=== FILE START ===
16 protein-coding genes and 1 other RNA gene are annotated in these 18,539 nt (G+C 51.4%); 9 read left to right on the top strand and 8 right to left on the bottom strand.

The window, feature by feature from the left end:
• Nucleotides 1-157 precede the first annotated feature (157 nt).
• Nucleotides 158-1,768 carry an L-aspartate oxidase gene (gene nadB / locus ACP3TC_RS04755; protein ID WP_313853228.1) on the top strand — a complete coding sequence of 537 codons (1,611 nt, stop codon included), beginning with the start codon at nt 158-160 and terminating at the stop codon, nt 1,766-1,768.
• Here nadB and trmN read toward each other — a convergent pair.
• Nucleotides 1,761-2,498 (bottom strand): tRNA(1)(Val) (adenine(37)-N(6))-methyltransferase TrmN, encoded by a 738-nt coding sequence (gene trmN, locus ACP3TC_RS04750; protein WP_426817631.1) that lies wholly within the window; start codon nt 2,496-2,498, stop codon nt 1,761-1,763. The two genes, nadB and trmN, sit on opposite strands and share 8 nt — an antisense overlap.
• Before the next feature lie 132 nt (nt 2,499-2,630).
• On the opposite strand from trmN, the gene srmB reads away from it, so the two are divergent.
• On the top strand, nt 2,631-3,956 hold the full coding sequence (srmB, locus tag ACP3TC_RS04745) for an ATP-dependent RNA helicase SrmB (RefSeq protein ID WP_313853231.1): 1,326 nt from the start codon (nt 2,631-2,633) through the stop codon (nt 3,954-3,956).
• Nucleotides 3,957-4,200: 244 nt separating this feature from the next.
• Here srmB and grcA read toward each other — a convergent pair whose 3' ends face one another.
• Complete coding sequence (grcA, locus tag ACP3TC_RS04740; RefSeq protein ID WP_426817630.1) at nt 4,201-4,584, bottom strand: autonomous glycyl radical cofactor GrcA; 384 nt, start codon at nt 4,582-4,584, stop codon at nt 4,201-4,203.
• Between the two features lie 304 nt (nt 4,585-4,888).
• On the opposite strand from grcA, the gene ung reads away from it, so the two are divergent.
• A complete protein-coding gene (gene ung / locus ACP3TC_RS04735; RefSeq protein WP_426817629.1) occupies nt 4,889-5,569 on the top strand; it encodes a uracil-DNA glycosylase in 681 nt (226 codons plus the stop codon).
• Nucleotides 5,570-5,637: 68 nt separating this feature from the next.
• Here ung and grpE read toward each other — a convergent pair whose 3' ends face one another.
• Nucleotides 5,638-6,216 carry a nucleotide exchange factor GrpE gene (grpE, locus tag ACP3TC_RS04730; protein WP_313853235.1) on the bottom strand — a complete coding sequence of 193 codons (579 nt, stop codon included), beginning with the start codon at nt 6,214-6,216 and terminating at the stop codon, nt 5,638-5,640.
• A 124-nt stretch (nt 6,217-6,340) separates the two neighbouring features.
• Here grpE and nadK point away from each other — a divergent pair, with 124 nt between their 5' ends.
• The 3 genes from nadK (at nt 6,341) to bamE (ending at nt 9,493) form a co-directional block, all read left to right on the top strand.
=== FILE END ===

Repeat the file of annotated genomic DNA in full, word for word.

16 protein-coding genes and 1 other RNA gene are annotated in these 18,539 nt (G+C 51.4%); 9 read left to right on the top strand and 8 right to left on the bottom strand.

The window, feature by feature from the left end:
• Nucleotides 1-157 precede the first annotated feature (157 nt).
• Nucleotides 158-1,768 carry an L-aspartate oxidase gene (gene nadB / locus ACP3TC_RS04755; protein ID WP_313853228.1) on the top strand — a complete coding sequence of 537 codons (1,611 nt, stop codon included), beginning with the start codon at nt 158-160 and terminating at the stop codon, nt 1,766-1,768.
• Here nadB and trmN read toward each other — a convergent pair.
• Nucleotides 1,761-2,498 (bottom strand): tRNA(1)(Val) (adenine(37)-N(6))-methyltransferase TrmN, encoded by a 738-nt coding sequence (gene trmN, locus ACP3TC_RS04750; protein WP_426817631.1) that lies wholly within the window; start codon nt 2,496-2,498, stop codon nt 1,761-1,763. The two genes, nadB and trmN, sit on opposite strands and share 8 nt — an antisense overlap.
• Before the next feature lie 132 nt (nt 2,499-2,630).
• On the opposite strand from trmN, the gene srmB reads away from it, so the two are divergent.
• On the top strand, nt 2,631-3,956 hold the full coding sequence (srmB, locus tag ACP3TC_RS04745) for an ATP-dependent RNA helicase SrmB (RefSeq protein ID WP_313853231.1): 1,326 nt from the start codon (nt 2,631-2,633) through the stop codon (nt 3,954-3,956).
• Nucleotides 3,957-4,200: 244 nt separating this feature from the next.
• Here srmB and grcA read toward each other — a convergent pair whose 3' ends face one another.
• Complete coding sequence (grcA, locus tag ACP3TC_RS04740; RefSeq protein ID WP_426817630.1) at nt 4,201-4,584, bottom strand: autonomous glycyl radical cofactor GrcA; 384 nt, start codon at nt 4,582-4,584, stop codon at nt 4,201-4,203.
• Between the two features lie 304 nt (nt 4,585-4,888).
• On the opposite strand from grcA, the gene ung reads away from it, so the two are divergent.
• A complete protein-coding gene (gene ung / locus ACP3TC_RS04735; RefSeq protein WP_426817629.1) occupies nt 4,889-5,569 on the top strand; it encodes a uracil-DNA glycosylase in 681 nt (226 codons plus the stop codon).
• Nucleotides 5,570-5,637: 68 nt separating this feature from the next.
• Here ung and grpE read toward each other — a convergent pair whose 3' ends face one another.
• Nucleotides 5,638-6,216 carry a nucleotide exchange factor GrpE gene (grpE, locus tag ACP3TC_RS04730; protein WP_313853235.1) on the bottom strand — a complete coding sequence of 193 codons (579 nt, stop codon included), beginning with the start codon at nt 6,214-6,216 and terminating at the stop codon, nt 5,638-5,640.
• A 124-nt stretch (nt 6,217-6,340) separates the two neighbouring features.
• Here grpE and nadK point away from each other — a divergent pair, with 124 nt between their 5' ends.
• The 3 genes from nadK (at nt 6,341) to bamE (ending at nt 9,493) form a co-directional block, all read left to right on the top strand.